Mental decline as you age appears to be largely due to altered connections among brain cells. But research has found that keeping the brain active seems to increase its vitality and may build its reserves of brain cells and connections. You could even generate new brain cells.
Low levels of education have been found to be related to a higher risk of Alzheimer’s later in life. This may be due to a lower level of life-long mental stimulation. Put another way, higher levels of education appear to be somewhat protective against Alzheimer’s, possibly because brain cells and their connections are stronger. Well-educated individuals can still get Alzheimer’s, but symptoms may appear later because of this protective effect.
You don’t have to turn your life upside down, or make extreme changes to achieve many of these benefits. Start with something small, like a daily walk. After a while, add another small change.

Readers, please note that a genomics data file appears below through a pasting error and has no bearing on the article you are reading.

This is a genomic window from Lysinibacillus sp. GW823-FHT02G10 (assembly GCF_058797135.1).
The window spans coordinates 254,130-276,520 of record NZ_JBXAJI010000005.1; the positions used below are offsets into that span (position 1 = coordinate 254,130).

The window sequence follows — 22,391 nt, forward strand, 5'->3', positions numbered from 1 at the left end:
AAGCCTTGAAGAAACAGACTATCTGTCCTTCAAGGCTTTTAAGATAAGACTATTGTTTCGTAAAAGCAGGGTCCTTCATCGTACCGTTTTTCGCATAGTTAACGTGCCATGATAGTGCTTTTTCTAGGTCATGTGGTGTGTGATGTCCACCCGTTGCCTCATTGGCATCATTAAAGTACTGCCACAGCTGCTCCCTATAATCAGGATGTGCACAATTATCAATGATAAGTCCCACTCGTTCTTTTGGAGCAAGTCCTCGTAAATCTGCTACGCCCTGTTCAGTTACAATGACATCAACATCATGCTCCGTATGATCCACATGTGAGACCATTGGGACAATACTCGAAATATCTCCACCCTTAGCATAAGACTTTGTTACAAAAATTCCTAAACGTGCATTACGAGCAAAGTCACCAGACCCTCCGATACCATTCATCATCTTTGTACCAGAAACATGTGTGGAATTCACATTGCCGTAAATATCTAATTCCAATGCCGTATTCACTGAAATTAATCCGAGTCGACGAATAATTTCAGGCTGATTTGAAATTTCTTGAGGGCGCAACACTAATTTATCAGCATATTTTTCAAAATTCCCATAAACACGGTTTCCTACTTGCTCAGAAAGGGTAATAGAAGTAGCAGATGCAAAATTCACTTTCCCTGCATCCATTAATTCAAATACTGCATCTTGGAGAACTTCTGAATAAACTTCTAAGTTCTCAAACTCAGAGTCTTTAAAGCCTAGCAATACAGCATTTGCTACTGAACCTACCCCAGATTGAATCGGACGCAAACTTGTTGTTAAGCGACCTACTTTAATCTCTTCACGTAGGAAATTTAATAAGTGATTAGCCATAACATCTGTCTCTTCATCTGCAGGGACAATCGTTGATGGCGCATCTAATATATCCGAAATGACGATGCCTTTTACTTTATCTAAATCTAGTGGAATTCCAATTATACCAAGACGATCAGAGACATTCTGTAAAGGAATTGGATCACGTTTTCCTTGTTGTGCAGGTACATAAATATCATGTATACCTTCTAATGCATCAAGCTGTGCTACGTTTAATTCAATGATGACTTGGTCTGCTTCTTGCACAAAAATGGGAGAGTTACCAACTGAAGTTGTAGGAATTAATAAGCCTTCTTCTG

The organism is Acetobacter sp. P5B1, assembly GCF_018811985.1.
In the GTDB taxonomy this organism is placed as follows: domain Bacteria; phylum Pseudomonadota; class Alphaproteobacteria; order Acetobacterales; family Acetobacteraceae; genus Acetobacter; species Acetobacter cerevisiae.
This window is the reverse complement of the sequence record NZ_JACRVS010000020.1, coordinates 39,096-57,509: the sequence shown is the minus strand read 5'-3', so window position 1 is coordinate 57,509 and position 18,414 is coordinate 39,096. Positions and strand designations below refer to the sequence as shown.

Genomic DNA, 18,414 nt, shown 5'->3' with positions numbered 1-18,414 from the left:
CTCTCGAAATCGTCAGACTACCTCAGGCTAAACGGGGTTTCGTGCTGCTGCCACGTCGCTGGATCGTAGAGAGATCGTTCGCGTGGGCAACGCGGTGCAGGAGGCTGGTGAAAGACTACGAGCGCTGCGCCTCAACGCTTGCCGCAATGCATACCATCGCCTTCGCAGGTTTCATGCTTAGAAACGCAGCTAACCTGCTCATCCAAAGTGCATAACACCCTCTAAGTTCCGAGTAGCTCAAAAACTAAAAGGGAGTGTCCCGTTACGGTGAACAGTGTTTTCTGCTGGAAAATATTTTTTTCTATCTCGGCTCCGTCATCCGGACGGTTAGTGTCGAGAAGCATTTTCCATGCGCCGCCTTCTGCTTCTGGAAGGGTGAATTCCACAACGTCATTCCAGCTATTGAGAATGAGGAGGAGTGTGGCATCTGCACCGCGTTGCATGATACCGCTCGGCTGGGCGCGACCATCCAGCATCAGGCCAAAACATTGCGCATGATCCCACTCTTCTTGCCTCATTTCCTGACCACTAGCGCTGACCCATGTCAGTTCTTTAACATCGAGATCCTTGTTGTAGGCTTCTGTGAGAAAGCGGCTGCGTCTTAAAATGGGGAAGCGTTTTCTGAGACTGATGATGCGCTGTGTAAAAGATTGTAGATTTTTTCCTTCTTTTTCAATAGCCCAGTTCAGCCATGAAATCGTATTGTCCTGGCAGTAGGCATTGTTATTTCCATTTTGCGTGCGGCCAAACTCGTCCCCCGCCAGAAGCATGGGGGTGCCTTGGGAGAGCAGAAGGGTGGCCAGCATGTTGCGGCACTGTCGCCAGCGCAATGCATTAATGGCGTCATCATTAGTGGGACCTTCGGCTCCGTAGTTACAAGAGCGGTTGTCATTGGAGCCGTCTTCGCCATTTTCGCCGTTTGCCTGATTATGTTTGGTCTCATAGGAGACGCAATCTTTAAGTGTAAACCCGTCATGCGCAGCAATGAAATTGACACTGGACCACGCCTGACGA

Keep your brain active every day:
- Stay curious and involved — commit to lifelong learning
- Read, write, work crossword or other puzzles
- Attend lectures and plays
- Enroll in courses at your local adult education center, community college or other community group
- Play games
- Try memory exercises
More information about the prevention of Alzheimer's disease.
Crossword puzzles are a fun
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